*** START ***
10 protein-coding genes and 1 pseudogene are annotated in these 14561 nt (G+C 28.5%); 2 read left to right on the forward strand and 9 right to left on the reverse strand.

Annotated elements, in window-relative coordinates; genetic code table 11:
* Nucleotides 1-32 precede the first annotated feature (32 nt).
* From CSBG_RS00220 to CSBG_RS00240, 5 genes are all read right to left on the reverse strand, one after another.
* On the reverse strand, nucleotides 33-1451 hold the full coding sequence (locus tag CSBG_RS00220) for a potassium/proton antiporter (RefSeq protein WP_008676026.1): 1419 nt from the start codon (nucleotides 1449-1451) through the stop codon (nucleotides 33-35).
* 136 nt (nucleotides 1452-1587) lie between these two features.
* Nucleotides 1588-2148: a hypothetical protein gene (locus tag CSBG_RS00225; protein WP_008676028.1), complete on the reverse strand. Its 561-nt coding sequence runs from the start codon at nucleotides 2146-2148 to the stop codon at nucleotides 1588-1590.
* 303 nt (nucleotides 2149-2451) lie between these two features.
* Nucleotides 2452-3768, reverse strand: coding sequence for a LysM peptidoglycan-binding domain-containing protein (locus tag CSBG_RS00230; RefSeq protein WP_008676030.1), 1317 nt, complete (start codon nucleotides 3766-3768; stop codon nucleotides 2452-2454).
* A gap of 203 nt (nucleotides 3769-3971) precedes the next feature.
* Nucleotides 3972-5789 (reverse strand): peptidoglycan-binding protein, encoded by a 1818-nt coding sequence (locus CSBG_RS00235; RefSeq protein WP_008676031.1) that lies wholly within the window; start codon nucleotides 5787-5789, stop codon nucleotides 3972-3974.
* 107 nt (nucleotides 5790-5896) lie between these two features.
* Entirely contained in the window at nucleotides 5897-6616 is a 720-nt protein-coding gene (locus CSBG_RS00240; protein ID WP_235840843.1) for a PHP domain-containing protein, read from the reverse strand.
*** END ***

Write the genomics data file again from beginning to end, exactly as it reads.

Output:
10 protein-coding genes and 1 pseudogene are annotated in these 14561 nt (G+C 28.5%); 2 read left to right on the forward strand and 9 right to left on the reverse strand.

Annotated elements, in window-relative coordinates; genetic code table 11:
* Nucleotides 1-32 precede the first annotated feature (32 nt).
* From CSBG_RS00220 to CSBG_RS00240, 5 genes are all read right to left on the reverse strand, one after another.
* On the reverse strand, nucleotides 33-1451 hold the full coding sequence (locus tag CSBG_RS00220) for a potassium/proton antiporter (RefSeq protein WP_008676026.1): 1419 nt from the start codon (nucleotides 1449-1451) through the stop codon (nucleotides 33-35).
* 136 nt (nucleotides 1452-1587) lie between these two features.
* Nucleotides 1588-2148: a hypothetical protein gene (locus tag CSBG_RS00225; protein WP_008676028.1), complete on the reverse strand. Its 561-nt coding sequence runs from the start codon at nucleotides 2146-2148 to the stop codon at nucleotides 1588-1590.
* 303 nt (nucleotides 2149-2451) lie between these two features.
* Nucleotides 2452-3768, reverse strand: coding sequence for a LysM peptidoglycan-binding domain-containing protein (locus tag CSBG_RS00230; RefSeq protein WP_008676030.1), 1317 nt, complete (start codon nucleotides 3766-3768; stop codon nucleotides 2452-2454).
* A gap of 203 nt (nucleotides 3769-3971) precedes the next feature.
* Nucleotides 3972-5789 (reverse strand): peptidoglycan-binding protein, encoded by a 1818-nt coding sequence (locus CSBG_RS00235; RefSeq protein WP_008676031.1) that lies wholly within the window; start codon nucleotides 5787-5789, stop codon nucleotides 3972-3974.
* 107 nt (nucleotides 5790-5896) lie between these two features.
* Entirely contained in the window at nucleotides 5897-6616 is a 720-nt protein-coding gene (locus CSBG_RS00240; protein ID WP_235840843.1) for a PHP domain-containing protein, read from the reverse strand.